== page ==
Voting machine vendors say they’re open to new mandates

In a congressional hearing, executives from the three major voting machine manufacturers said they were open to new reporting and regulatory requirements.

secure voting machines
 

Representatives from three of the largest U.S. voting system manufacturers expressed openness to new federal regulations to bolster confidence about the security of their products. Whether any of them will come to fruition and what effect they would have is less clear.

The three companies, Election Systems and Software, Dominion Voting Systems and Hart InterCivic, have a history of resisting outside scrutiny of their products. Under a battery of questioning from lawmakers at a Jan. 9 House Administration Committee hearing, they said they would support a range of new regulatory and reporting requirements for their companies and the election industry as a whole.

Those potential requirements include a congressional mandate that states purchase voting machines with paper records and conduct post-election audits for every vote cast, new public reporting on security risks associated with their equipment and new federally crafted guidelines for how to best set up their supply chains.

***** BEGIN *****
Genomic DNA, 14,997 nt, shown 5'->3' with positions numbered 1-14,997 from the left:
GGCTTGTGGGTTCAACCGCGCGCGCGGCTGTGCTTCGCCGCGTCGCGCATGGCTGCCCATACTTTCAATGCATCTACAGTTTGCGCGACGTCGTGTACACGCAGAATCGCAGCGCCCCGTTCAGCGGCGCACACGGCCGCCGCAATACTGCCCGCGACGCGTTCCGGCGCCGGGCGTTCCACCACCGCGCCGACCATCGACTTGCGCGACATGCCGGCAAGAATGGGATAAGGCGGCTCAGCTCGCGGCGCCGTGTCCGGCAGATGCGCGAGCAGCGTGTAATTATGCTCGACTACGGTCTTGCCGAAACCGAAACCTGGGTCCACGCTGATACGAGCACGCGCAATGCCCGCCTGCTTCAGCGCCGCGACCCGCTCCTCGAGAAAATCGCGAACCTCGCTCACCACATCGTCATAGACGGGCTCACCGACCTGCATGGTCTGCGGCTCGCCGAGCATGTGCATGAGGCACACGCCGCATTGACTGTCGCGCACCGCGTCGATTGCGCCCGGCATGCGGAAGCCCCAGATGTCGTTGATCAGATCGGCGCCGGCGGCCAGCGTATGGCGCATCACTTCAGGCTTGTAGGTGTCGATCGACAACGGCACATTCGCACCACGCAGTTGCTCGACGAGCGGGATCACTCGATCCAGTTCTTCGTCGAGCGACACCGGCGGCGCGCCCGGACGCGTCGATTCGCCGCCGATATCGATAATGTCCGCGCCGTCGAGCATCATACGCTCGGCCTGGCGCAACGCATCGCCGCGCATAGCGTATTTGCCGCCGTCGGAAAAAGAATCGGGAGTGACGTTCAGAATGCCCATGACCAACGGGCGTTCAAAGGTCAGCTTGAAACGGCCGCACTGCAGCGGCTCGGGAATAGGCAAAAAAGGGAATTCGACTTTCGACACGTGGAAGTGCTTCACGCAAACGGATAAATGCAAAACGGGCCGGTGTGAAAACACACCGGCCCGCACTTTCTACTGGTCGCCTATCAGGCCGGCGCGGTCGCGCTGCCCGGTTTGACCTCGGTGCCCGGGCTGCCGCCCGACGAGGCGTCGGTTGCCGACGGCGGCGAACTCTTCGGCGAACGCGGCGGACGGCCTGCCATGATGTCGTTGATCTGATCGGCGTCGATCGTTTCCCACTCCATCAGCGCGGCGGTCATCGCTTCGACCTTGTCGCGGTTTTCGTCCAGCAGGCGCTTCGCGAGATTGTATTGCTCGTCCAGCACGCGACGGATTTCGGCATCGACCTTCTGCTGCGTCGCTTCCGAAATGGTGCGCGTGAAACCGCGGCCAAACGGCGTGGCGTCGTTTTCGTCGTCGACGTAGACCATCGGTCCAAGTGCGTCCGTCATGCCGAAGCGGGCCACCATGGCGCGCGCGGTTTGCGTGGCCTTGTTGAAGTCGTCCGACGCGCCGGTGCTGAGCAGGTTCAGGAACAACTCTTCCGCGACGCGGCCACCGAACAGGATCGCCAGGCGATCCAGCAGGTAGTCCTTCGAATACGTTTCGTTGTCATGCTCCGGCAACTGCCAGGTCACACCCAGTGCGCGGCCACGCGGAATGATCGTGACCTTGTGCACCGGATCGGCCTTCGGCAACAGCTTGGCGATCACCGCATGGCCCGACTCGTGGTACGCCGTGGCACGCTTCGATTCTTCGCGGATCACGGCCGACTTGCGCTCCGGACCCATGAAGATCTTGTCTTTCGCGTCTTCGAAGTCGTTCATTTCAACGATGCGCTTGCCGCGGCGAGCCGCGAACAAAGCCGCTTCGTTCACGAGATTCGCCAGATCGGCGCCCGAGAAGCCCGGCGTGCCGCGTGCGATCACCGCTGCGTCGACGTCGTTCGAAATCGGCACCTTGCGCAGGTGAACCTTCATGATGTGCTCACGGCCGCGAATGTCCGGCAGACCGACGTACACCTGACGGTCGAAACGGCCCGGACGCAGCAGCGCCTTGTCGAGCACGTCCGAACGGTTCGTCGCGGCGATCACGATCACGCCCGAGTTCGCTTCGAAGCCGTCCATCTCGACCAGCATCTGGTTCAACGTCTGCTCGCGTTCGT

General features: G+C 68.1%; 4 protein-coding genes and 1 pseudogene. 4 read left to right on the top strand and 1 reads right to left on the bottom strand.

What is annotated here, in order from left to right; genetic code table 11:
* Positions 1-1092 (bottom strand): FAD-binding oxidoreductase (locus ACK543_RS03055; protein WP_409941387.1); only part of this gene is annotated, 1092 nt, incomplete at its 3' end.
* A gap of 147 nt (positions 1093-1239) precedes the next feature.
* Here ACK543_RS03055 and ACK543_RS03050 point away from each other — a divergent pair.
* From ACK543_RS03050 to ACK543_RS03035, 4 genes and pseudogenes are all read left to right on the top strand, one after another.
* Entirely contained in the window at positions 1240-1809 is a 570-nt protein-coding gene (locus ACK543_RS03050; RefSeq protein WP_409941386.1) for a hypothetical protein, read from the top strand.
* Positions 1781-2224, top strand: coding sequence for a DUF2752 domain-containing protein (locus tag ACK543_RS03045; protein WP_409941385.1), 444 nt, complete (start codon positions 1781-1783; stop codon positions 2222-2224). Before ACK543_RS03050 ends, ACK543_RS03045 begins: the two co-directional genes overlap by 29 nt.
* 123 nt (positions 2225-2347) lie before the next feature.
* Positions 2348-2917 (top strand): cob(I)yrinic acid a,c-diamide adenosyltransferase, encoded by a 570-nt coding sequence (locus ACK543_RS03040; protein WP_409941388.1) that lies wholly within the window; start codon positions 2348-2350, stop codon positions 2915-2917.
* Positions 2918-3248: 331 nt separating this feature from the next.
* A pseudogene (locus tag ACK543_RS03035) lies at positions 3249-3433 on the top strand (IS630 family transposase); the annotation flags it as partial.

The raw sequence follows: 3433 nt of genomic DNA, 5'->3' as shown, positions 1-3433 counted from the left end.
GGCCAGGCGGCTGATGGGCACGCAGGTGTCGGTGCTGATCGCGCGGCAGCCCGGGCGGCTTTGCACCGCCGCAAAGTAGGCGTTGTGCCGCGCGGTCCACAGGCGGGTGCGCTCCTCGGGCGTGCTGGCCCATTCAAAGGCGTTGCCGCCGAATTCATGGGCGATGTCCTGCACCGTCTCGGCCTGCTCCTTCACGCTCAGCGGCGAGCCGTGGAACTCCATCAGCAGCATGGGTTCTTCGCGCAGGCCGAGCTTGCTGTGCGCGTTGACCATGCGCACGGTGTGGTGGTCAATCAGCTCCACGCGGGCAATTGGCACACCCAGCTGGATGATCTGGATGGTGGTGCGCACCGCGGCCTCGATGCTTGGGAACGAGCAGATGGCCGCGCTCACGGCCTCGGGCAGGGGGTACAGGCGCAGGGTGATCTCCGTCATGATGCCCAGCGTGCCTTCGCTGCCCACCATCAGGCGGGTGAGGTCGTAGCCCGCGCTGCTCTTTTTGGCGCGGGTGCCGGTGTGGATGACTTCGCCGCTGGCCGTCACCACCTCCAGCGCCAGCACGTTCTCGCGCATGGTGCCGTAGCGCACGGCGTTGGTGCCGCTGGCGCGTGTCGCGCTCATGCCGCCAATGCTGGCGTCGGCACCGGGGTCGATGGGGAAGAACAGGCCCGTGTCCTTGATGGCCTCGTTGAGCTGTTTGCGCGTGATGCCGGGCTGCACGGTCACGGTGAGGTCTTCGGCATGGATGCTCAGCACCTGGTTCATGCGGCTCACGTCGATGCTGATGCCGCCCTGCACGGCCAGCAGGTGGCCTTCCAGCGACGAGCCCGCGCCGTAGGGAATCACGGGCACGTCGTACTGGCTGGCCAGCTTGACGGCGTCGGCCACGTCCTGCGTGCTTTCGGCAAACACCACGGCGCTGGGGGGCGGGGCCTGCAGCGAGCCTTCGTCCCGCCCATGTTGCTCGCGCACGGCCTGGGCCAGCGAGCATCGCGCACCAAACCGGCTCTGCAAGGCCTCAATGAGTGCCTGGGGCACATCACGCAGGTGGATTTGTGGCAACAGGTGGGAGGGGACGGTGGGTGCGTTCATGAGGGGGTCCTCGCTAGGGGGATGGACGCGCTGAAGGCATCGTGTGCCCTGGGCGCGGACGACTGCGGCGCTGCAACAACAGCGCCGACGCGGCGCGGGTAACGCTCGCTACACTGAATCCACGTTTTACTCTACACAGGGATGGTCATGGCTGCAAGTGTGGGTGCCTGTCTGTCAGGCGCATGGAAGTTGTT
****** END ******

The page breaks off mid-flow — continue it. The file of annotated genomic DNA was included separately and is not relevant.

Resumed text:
"I think we would support any requirements that [apply] to all vendors in our industry that would help educate users of our system and anyone who interacts with them," said Tom Burt, CEO of ES&S.

Committee Chair Zoe Lofgren (D-Calif.) floated five new potential reporting mandates that would require the companies to detail their policies and practices on cybersecurity and incident response, information on any cyberattacks they've faced, whether their staff undergo background checks, information on corporate ownership and foreign investment in their companies and how and where their supply chains are set up.

All three CEOs said they would support such requirements. Lofgren, who introduced similar requirements in the SAFE Act passed in the House last year, said their commitment was "very helpful."

"As you know we have passed a pretty robust bill in the House, it's pending in the Senate and perhaps your testimony will move that forward," she said.

The openness to new mandates indicate a shift from the industry, but some longstanding concerns about industry practices endured.